Woodruff Library renovations focus on mobile device users, group collaboration
By Maureen McGavin | Emory Report | May 20, 2014
The Learning Commons on level 2 of Emory's Robert W. Woodruff Library will get a new look this summer, with an emphasis on group collaboration and mobile device use.
The renovation project, called Next Generation Learning Commons, will include comfortable and flexible furniture to encourage collaboration, a reduction in fixed workstations to make room for more mobile device-friendly areas, and an increase in seating and power sources.
This summer, Level 2 is the first project area to be renovated. The Learning Commons areas of levels 1 and 3, plus the workstations in the Music and Media Library on the 4th floor at the front of the library, will be renovated in future phases.
"We're looking forward to the new look," says Kendra Skellen, library service desk manager. "I think students and patrons are going to like what they find when they return in the fall."
Flexible furniture, more power sources
The library has purchased soft seating that will have built-in power outlets. Photo courtesy Sparkeology.
The furniture will be updated with brightly colored movable tables, chairs, ottomans and other pieces designed to foster collaboration and group study. The renovation will increase the number of seats from 250 to 300, and all will have power outlets built in so students can plug in their devices wherever they sit, Skellen says.
Goizueta Business Library's career center, currently across from the business library, will be moved next to it, and the area will be redesigned for group study, with flexible furniture and movable whiteboards, as well as a new exhibit space. Banquette seating, similar to that along the glass wall in the business library, will line the curved window along the west side of the library.
The reference collection, currently across from the service desk, will be moved to an area next to the spiral staircase. Soft seating more suitable for group study will take its place.
With the emphasis on collaboration, noise might become an issue, but Skellen says most students are aware that levels 1 and 2 are the floors conducive to discussion and group work; level 3, the stack tower levels and the Matheson Reading Room are the locations for quiet study, she says.
"With levels 1 and 2, there will always be some noise — those are the areas that are set up to accommodate the groups," Skellen says. "We still encourage them to keep the noise level at a minimum."
Fewer workstations, more room for BYOD
The curved furniture purchased for the library’s Level 2 is designed to foster collaboration. Photo courtesy Coalesse.
Woodruff Library has 180 public-use workstations in its Learning Commons across four floors. But workstation usage has declined in the last several years. For example, logins dropped from 112,665 in spring 2011 to 87,967 in fall 2013, a decrease of 22 percent.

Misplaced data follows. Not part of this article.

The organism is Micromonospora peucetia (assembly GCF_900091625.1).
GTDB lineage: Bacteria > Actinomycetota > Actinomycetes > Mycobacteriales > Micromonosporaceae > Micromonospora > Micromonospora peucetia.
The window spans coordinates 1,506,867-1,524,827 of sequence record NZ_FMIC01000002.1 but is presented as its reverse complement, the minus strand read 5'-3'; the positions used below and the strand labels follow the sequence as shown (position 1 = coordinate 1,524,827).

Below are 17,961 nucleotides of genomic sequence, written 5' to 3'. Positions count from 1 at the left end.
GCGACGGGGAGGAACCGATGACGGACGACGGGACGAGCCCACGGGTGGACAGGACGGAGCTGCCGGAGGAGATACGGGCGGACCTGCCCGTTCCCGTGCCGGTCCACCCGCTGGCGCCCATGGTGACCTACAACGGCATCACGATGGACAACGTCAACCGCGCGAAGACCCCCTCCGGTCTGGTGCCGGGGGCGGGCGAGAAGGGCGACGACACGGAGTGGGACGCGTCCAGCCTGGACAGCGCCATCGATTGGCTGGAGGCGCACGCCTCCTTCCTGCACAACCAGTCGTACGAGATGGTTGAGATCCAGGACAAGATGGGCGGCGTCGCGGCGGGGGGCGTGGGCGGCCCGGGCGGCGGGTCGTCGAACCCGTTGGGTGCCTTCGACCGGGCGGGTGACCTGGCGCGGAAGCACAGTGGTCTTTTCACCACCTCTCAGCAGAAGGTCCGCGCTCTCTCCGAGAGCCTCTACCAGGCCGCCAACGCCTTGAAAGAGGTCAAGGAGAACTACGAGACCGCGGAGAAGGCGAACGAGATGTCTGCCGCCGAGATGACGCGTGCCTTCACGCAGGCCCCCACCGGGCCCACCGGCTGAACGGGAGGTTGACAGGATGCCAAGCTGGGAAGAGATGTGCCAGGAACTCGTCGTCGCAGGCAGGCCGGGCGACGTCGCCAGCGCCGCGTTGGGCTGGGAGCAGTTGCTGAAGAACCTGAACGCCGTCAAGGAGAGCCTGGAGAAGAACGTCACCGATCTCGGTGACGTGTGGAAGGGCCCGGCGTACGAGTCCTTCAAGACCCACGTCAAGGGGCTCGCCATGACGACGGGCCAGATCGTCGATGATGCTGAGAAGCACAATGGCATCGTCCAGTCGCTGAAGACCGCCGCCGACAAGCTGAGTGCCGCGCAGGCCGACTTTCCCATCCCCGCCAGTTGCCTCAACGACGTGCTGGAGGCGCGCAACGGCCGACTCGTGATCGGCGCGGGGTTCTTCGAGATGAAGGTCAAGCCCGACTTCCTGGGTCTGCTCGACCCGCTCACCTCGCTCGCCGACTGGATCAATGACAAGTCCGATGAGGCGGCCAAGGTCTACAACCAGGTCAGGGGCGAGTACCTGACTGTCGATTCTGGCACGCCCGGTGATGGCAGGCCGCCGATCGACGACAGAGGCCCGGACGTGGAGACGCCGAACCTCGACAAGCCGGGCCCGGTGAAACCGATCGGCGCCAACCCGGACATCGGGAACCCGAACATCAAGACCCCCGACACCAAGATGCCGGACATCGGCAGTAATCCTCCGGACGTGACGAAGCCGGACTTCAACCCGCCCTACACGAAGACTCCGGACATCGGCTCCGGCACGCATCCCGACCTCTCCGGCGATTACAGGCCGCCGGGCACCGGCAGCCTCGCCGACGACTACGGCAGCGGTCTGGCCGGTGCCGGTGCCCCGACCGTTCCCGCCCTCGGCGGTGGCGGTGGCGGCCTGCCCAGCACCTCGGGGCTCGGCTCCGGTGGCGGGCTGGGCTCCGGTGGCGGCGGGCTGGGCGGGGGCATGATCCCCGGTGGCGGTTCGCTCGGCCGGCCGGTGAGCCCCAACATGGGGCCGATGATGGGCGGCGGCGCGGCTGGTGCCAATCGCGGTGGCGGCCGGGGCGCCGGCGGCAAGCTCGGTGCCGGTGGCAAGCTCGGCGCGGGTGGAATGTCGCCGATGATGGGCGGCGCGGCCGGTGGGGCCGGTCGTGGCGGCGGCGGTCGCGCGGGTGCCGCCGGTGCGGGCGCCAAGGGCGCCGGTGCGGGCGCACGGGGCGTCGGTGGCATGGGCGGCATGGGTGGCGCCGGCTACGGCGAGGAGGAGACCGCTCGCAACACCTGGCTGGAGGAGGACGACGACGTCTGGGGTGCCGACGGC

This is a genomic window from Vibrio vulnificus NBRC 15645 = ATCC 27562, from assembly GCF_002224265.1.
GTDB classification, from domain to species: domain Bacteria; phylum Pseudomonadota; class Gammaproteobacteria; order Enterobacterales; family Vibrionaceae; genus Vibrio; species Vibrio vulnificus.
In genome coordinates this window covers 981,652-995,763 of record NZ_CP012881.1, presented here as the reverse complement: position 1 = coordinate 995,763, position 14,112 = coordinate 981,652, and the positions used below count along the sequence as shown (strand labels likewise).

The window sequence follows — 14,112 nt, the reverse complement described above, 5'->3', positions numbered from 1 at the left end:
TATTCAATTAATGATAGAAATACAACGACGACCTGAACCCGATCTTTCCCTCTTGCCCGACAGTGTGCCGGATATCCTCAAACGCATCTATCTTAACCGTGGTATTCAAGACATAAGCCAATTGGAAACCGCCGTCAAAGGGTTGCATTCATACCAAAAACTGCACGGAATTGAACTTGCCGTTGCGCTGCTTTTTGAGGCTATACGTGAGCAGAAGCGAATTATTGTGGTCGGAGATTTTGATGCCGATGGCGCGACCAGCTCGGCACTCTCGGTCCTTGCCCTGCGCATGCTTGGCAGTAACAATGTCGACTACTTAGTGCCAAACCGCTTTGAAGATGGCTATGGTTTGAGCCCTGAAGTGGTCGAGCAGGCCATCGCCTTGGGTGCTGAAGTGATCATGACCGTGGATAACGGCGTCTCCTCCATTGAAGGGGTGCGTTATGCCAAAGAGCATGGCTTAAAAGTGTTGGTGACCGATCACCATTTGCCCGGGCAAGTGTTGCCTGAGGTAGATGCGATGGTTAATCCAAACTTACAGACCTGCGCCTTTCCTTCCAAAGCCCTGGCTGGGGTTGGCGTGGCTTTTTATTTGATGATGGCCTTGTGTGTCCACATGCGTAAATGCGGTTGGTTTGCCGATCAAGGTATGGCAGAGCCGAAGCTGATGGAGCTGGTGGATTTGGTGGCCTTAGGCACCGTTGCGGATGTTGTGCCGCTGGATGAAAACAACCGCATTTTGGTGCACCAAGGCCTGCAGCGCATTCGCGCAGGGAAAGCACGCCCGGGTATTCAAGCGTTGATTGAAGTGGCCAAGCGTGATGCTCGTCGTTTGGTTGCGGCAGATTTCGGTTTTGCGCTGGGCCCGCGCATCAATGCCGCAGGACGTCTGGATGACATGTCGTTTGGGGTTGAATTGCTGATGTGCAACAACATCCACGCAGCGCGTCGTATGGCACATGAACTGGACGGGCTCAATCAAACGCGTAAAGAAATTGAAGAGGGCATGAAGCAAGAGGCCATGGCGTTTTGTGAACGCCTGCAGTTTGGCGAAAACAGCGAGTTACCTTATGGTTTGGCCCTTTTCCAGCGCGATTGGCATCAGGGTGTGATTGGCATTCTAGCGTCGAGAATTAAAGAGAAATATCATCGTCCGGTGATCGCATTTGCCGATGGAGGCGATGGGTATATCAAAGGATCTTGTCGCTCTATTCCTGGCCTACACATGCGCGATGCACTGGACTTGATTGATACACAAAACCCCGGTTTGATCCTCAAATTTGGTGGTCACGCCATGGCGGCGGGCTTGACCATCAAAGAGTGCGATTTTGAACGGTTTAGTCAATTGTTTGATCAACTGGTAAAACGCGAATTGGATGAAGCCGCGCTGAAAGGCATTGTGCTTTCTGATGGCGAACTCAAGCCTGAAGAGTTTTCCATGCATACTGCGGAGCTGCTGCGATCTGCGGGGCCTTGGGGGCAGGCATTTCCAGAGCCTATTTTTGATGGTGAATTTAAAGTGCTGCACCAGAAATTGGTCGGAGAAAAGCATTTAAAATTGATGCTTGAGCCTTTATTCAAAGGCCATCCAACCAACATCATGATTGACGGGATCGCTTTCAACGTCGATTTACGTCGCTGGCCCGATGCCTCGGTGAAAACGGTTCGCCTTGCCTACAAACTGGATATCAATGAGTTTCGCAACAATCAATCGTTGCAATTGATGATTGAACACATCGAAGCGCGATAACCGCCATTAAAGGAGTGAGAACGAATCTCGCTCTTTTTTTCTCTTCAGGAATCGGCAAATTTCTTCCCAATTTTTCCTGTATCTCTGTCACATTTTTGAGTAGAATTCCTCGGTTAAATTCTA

The decrease is due largely to an increase in the move to BYOD (Bring Your Own Device), which requires more access to power outlets.
"If you had come in the weeks during exams, you would have seen a lot of the workstations pushed aside and laptops set up," Skellen says. "But we'll still be able to accommodate those patrons who need computers with what we have."
There are 82 workstations on level 2 currently. When the renovation is finished near the end of summer, there will be 48 new workstations, grouped together near the service desk.
Reserving group study rooms online
The two group study rooms on level 2, located at each end of the curved windows, will be updated as well. Room 212 will receive new furniture and aging technology will be removed to change it into a general group study room. Room 213 will be upgraded with technology that will enable students to record themselves practicing or giving a presentation, says Tony Shiver, manager of UTS student services, who has been coordinator of the Computing Center at Cox Hall for nearly 10 years. Students will also be able to conduct a video or audio conference, a frequently requested capability for a class assignment or to defend a dissertation.
"This is addressing a need that students have been asking about for many years," Shiver says. "They ask about it all the time."
In addition, starting June 2, students will be able to use Office 365 to reserve any group study room in the library, up to 14 days in advance. Previously, students had to reserve a group study room in person, with three members of the group present, and could reserve a room only one day in advance. With the new system, they will be able to create a meeting in Office 365, invite other people, and reserve a group study room, Shiver says.
"This is one of those things that I think students are going to be very excited about," he says. "And they will know right away if the room is available."